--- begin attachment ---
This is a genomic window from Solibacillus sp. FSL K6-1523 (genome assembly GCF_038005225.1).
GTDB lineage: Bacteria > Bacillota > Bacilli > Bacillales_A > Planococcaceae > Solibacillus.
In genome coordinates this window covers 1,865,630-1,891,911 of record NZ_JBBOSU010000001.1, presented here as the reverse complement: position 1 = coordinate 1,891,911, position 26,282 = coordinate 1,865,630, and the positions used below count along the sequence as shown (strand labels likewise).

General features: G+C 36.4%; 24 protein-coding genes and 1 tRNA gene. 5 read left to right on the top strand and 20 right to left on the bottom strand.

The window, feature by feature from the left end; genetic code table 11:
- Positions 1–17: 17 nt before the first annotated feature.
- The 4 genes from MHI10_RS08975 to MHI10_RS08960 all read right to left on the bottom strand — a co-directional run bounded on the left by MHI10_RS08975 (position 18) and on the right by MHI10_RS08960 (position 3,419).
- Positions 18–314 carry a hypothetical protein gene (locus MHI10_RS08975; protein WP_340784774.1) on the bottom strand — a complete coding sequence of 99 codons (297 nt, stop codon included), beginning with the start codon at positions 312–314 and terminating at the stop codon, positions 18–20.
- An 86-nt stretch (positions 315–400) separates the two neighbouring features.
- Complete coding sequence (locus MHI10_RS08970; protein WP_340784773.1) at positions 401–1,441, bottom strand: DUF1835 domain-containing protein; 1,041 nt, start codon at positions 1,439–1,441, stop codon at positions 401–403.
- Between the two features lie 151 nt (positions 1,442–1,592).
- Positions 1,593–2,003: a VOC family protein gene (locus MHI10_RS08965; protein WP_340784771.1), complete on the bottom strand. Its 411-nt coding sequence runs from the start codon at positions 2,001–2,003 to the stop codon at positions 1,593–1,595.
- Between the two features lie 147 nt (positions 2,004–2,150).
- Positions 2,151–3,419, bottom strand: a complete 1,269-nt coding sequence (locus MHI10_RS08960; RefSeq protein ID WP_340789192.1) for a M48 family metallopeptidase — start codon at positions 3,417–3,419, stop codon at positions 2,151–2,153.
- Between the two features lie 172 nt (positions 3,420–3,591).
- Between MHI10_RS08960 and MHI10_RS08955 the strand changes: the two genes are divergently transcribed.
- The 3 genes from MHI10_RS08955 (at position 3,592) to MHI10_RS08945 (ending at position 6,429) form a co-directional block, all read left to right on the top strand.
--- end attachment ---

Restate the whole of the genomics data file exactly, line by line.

This is a genomic window from Solibacillus sp. FSL K6-1523 (genome assembly GCF_038005225.1).
GTDB lineage: Bacteria > Bacillota > Bacilli > Bacillales_A > Planococcaceae > Solibacillus.
In genome coordinates this window covers 1,865,630-1,891,911 of record NZ_JBBOSU010000001.1, presented here as the reverse complement: position 1 = coordinate 1,891,911, position 26,282 = coordinate 1,865,630, and the positions used below count along the sequence as shown (strand labels likewise).

General features: G+C 36.4%; 24 protein-coding genes and 1 tRNA gene. 5 read left to right on the top strand and 20 right to left on the bottom strand.

The window, feature by feature from the left end; genetic code table 11:
- Positions 1–17: 17 nt before the first annotated feature.
- The 4 genes from MHI10_RS08975 to MHI10_RS08960 all read right to left on the bottom strand — a co-directional run bounded on the left by MHI10_RS08975 (position 18) and on the right by MHI10_RS08960 (position 3,419).
- Positions 18–314 carry a hypothetical protein gene (locus MHI10_RS08975; protein WP_340784774.1) on the bottom strand — a complete coding sequence of 99 codons (297 nt, stop codon included), beginning with the start codon at positions 312–314 and terminating at the stop codon, positions 18–20.
- An 86-nt stretch (positions 315–400) separates the two neighbouring features.
- Complete coding sequence (locus MHI10_RS08970; protein WP_340784773.1) at positions 401–1,441, bottom strand: DUF1835 domain-containing protein; 1,041 nt, start codon at positions 1,439–1,441, stop codon at positions 401–403.
- Between the two features lie 151 nt (positions 1,442–1,592).
- Positions 1,593–2,003: a VOC family protein gene (locus MHI10_RS08965; protein WP_340784771.1), complete on the bottom strand. Its 411-nt coding sequence runs from the start codon at positions 2,001–2,003 to the stop codon at positions 1,593–1,595.
- Between the two features lie 147 nt (positions 2,004–2,150).
- Positions 2,151–3,419, bottom strand: a complete 1,269-nt coding sequence (locus MHI10_RS08960; RefSeq protein ID WP_340789192.1) for a M48 family metallopeptidase — start codon at positions 3,417–3,419, stop codon at positions 2,151–2,153.
- Between the two features lie 172 nt (positions 3,420–3,591).
- Between MHI10_RS08960 and MHI10_RS08955 the strand changes: the two genes are divergently transcribed.
- The 3 genes from MHI10_RS08955 (at position 3,592) to MHI10_RS08945 (ending at position 6,429) form a co-directional block, all read left to right on the top strand.